AMM: The subjects in your work are often playful and reminiscent of new and old cartoon characters. What inspires these quirky figures?

PJ: I’m on a constant hunt for complex emotions in my work, which is manifested in these characters. I am very much inspired by cartoons of all kinds, but I don’t want my paintings to look like a good copy, rather the opposite. When I draw Mickey Mouse, for example, I can paint him quite similar to the original, but if I paint fast and not focused on making my character look exactly the same, something happens. Things get added or lost, and Mickey ends up with another expressions. The cute and crispy Disney character has transformed into something else, in this case, a bad copy. That’s the impression I like. It feels a bit humorous and decadent in the same way, and that how I want it.

AMM: Your highly textural sculptures are both intriguing as they are striking with their all black surfaces. Can you tell us a bit about your 3-dimensional works? What materials do you use?

PJ: Thanks! In general, I use whatever I can find and just try it out. I like to work with sculpture in a trial and error way. So it’s a search here as well; finding a material that feels inspiring and then figuring out what to do with it and how. The less control the process is, the better the end result… most of the time.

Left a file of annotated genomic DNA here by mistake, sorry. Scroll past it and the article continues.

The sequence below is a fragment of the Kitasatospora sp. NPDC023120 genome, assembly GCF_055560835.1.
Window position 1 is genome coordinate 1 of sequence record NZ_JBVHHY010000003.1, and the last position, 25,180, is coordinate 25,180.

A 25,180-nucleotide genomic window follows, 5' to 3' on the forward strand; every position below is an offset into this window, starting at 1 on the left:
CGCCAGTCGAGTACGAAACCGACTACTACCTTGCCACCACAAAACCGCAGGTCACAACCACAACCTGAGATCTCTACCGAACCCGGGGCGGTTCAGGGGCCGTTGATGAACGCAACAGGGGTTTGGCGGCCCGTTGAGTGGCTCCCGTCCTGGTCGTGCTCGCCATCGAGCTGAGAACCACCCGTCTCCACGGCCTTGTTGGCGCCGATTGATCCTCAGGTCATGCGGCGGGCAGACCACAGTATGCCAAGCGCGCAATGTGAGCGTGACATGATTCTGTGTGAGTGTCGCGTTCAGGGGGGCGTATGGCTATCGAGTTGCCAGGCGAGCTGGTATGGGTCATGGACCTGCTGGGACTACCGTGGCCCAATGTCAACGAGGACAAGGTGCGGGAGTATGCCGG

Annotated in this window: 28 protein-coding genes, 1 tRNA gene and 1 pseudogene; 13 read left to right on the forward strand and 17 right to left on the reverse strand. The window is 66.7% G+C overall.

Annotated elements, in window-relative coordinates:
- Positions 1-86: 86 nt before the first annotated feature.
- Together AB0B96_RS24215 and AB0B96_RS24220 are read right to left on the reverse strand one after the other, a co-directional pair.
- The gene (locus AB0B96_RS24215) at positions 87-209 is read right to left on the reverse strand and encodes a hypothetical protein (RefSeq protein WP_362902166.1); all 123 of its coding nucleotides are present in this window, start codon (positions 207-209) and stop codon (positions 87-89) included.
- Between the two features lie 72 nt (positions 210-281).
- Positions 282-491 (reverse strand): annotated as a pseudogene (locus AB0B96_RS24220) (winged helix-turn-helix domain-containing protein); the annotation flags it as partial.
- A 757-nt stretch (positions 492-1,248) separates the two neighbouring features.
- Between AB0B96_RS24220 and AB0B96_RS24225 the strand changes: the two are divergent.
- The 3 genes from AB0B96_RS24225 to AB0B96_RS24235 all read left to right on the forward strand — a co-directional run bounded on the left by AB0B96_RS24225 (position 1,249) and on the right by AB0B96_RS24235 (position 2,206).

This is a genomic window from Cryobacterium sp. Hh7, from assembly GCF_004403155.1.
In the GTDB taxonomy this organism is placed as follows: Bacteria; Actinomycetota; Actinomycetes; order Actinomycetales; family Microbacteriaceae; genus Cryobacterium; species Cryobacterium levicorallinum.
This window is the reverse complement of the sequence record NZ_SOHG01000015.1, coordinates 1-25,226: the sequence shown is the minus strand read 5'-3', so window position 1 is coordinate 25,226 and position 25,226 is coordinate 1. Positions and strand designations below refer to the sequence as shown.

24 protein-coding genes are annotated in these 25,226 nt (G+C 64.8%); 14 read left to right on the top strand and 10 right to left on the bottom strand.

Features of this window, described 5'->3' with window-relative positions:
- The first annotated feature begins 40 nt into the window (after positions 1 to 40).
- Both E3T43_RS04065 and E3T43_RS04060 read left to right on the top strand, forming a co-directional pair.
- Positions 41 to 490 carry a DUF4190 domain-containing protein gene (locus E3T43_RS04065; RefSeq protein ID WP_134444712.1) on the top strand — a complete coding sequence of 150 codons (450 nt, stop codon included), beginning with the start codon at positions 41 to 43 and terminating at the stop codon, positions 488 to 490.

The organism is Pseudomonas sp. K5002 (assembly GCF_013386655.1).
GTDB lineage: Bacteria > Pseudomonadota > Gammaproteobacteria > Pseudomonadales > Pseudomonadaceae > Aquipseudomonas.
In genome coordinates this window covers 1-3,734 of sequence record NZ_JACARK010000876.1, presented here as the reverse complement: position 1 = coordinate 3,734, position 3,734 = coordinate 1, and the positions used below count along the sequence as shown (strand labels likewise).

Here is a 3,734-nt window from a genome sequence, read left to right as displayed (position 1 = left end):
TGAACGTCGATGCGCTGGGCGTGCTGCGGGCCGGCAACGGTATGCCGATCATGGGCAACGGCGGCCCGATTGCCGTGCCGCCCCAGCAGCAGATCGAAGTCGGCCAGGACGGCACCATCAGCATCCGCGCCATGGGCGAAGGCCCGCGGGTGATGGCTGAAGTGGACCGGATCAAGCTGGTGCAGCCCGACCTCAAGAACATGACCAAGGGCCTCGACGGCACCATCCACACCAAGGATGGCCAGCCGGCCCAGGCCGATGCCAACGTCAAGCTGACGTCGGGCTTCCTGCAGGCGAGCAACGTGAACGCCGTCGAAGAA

The black ones, for example, are soft animal toys from thrift shops around town. I bought a bunch and started to sew them in ways I thought were interesting, then I covered them in plaster, added some Styrofoam, more textiles, cardboard, and just kept this process going until they had increased in size and I felt comfortable with the poses they had. They are all painted with lacquer mixed plaster, but I decided right before I was about to exhibit them that I wanted the to be black except for the eyes and mouth. As long as I have eyes and preferably a mouth, I feel I can relate to my creations and get these feelings that I am hunting for.

AMM: In your body of work, you have several paintings of signs, such as interstate signs, signs for fast food chains, and a sign that says, “Welcome to Arizona.” Are these inspired by personal experiences on road trips?

PJ: Yeah, I have been driving around in the USA two times and I love their signs. They strike me as funny, more informal than stiff, Swedish signs. This newfound love for American signs stayed with me after my first there, so when arriving home, I browsed through my photos and decided to paint some signs for the 2017 GIFC round. I have not been to Arizona, though—that’s from Google. I Google images quite often to get inspiration. The paintings of the signs are quite similar to the thing with Mickey Mouse. It becomes something else since it’s an interpretation of something. I’m not aiming for a realistic sign painting, really.

AMM: Has there been a moment in your career as an artist that you would consider a turning point for you?